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UTF-8 quotation marks in diagnostics
- From: "D. Hugh Redelmeier" <hugh at mimosa dot com>
- To: gcc at gcc dot gnu dot org
- Date: Wed, 21 Oct 2015 17:23:34 -0400 (EDT)
- Subject: UTF-8 quotation marks in diagnostics
- Authentication-results: sourceware.org; auth=none
- Reply-to: "D. Hugh Redelmeier" <hugh at mimosa dot com>
Several of us don't want UTF-8 quotation marks in diagnostics in our
environment (Jove subshells). We'd like a way to turn them off. We don't
think that they are a bad idea but they are bad in our environment.
English-language diagnostic messages will now use Unicode
quotation marks in UTF-8 locales. (Non-English messages
already used the quotes appropriate for the language in
previous releases.) If your terminal does not support UTF-8
but you are using a UTF-8 locale (such locales are the default
on many GNU/Linux systems) then you should set LC_CTYPE=C in
the environment to disable that locale. Programs that parse
diagnostics and expect plain ASCII English-language messages
should set LC_ALL=C. See Markus Kuhn's explanation of Unicode
quotation marks for more information.
This suggests that LC_CTYPE=C would do what we want: go back to ` and
' instead of 342\200\230 and \342\200\231.
I find that a little confusing and scary. I would expect that setting
LC_CTYPE=C would have the affect of changing the lexing done by the C
compiler. For one thing, valid characters in strings would be
different. This we don't want.
The LC_CTYPE environment variable specifies character
classification. GCC uses it to determine the character
boundaries in a string; this is needed for some multibyte
encodings that contain quote and escape characters that are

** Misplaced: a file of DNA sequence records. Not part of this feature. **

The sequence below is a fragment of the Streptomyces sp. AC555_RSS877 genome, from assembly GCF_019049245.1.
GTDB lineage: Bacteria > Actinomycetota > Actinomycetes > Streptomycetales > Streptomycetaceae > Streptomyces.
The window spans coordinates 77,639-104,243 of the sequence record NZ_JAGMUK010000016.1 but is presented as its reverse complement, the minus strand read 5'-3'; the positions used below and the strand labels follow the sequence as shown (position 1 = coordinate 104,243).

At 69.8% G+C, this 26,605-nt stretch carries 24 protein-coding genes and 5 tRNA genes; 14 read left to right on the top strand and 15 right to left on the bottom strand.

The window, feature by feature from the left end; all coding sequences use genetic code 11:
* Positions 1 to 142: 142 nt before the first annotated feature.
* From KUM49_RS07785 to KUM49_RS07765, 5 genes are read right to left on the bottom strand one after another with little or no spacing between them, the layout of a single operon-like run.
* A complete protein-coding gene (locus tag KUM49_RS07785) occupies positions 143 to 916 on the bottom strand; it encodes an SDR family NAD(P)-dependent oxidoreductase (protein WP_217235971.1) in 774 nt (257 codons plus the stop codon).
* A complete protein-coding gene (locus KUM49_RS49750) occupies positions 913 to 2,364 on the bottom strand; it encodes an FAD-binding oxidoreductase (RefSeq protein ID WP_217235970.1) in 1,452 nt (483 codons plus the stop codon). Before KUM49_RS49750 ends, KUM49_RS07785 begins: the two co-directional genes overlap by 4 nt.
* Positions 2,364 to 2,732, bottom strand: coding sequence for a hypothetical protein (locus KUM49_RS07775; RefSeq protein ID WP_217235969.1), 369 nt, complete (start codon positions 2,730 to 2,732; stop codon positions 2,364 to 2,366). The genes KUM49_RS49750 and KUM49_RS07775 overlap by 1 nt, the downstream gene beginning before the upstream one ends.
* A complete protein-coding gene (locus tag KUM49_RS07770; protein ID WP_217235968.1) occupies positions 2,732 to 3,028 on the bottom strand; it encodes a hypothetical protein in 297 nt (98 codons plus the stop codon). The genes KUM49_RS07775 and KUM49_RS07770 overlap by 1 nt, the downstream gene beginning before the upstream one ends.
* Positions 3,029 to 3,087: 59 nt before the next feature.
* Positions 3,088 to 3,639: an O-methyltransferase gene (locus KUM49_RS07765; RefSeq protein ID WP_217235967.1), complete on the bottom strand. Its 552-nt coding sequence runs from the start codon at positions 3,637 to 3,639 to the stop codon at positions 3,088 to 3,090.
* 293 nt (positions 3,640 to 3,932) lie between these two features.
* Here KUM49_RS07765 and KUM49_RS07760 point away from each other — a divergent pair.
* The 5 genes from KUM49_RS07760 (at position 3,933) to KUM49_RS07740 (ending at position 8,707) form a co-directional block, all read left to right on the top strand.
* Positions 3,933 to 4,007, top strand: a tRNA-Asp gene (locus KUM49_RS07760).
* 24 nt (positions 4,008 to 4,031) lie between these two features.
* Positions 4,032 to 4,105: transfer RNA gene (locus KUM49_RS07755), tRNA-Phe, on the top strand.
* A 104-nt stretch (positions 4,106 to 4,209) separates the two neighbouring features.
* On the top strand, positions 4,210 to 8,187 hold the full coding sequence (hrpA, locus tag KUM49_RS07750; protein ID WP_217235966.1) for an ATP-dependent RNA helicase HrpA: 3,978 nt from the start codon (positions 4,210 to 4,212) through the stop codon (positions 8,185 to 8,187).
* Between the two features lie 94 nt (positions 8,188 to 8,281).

otherwise interpreted as a string end or escape.
The LC_MESSAGES environment variable specifies the language to
use in diagnostic messages.
An experiment on my Fedora 20 system shows:
- LANG=en_CA.UTF-8 [correct]
- LC_CTYPE isn't set by default
- setting LC_CTYPE to C gets rid of the UTF-8 quotes in GCC diagnostics.
That's surprising because the manpage doesn't say that it affects diagnostics.
- setting LC_MESSAGES to C DOES NOT get rid of the UTF-8 quotes in GCC diagnostics
That's surprising because the manpage does say that it affects diagnostics.
I hope that it only affect compile-time diagnostics.
That sure sounds like we should NOT set LC_CTYPE=C because of bad
side-effects: it changes how the program is lexed. And the
documentation gives no basis for thinking that it would suppress those
UTF-8 quotes in messages (even though testing shows that this works).
That sure sounds like we should set LC_MESSAGES=C, but that doesn't work.
In our environment, our tool doesn't know that gcc is being invoked.
So the solution needs to be targetted. That's why a solution like
GCC_COLOURS would be good. In fact, it could probably be hacked into GCC_COLOURS.
Man pages in section 1 that explicitly reference LC_CTYPE:
So I feel uncomfortable setting it.
Man pages in section 1 that explicitly reference LC_MESSAGES:
So setting this would hardly be safer.